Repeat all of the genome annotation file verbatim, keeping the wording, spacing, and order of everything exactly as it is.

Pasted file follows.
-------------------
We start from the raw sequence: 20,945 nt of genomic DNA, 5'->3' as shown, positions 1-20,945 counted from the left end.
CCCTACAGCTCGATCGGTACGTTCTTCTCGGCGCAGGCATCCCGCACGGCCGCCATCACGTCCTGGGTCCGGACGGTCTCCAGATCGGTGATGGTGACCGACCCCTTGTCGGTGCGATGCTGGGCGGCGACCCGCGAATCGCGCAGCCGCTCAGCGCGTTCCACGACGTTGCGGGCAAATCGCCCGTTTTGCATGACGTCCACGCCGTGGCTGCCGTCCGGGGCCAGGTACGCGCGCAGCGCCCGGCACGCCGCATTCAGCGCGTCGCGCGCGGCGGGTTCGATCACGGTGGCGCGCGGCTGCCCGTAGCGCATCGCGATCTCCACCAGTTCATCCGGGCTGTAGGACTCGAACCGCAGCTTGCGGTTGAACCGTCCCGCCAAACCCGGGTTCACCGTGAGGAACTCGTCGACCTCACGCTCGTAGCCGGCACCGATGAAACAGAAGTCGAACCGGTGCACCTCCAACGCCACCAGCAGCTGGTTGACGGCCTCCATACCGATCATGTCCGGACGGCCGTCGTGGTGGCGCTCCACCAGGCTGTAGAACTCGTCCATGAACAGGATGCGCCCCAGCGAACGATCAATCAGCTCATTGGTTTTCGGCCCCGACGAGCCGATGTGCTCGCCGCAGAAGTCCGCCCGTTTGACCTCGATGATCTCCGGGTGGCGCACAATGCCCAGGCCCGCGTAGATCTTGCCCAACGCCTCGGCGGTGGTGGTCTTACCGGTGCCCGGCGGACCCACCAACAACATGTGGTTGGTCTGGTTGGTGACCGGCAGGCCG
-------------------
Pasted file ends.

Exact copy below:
We start from the raw sequence: 20,945 nt of genomic DNA, 5'->3' as shown, positions 1-20,945 counted from the left end.
CCCTACAGCTCGATCGGTACGTTCTTCTCGGCGCAGGCATCCCGCACGGCCGCCATCACGTCCTGGGTCCGGACGGTCTCCAGATCGGTGATGGTGACCGACCCCTTGTCGGTGCGATGCTGGGCGGCGACCCGCGAATCGCGCAGCCGCTCAGCGCGTTCCACGACGTTGCGGGCAAATCGCCCGTTTTGCATGACGTCCACGCCGTGGCTGCCGTCCGGGGCCAGGTACGCGCGCAGCGCCCGGCACGCCGCATTCAGCGCGTCGCGCGCGGCGGGTTCGATCACGGTGGCGCGCGGCTGCCCGTAGCGCATCGCGATCTCCACCAGTTCATCCGGGCTGTAGGACTCGAACCGCAGCTTGCGGTTGAACCGTCCCGCCAAACCCGGGTTCACCGTGAGGAACTCGTCGACCTCACGCTCGTAGCCGGCACCGATGAAACAGAAGTCGAACCGGTGCACCTCCAACGCCACCAGCAGCTGGTTGACGGCCTCCATACCGATCATGTCCGGACGGCCGTCGTGGTGGCGCTCCACCAGGCTGTAGAACTCGTCCATGAACAGGATGCGCCCCAGCGAACGATCAATCAGCTCATTGGTTTTCGGCCCCGACGAGCCGATGTGCTCGCCGCAGAAGTCCGCCCGTTTGACCTCGATGATCTCCGGGTGGCGCACAATGCCCAGGCCCGCGTAGATCTTGCCCAACGCCTCGGCGGTGGTGGTCTTACCGGTGCCCGGCGGACCCACCAACAACATGTGGTTGGTCTGGTTGGTGACCGGCAGGCCG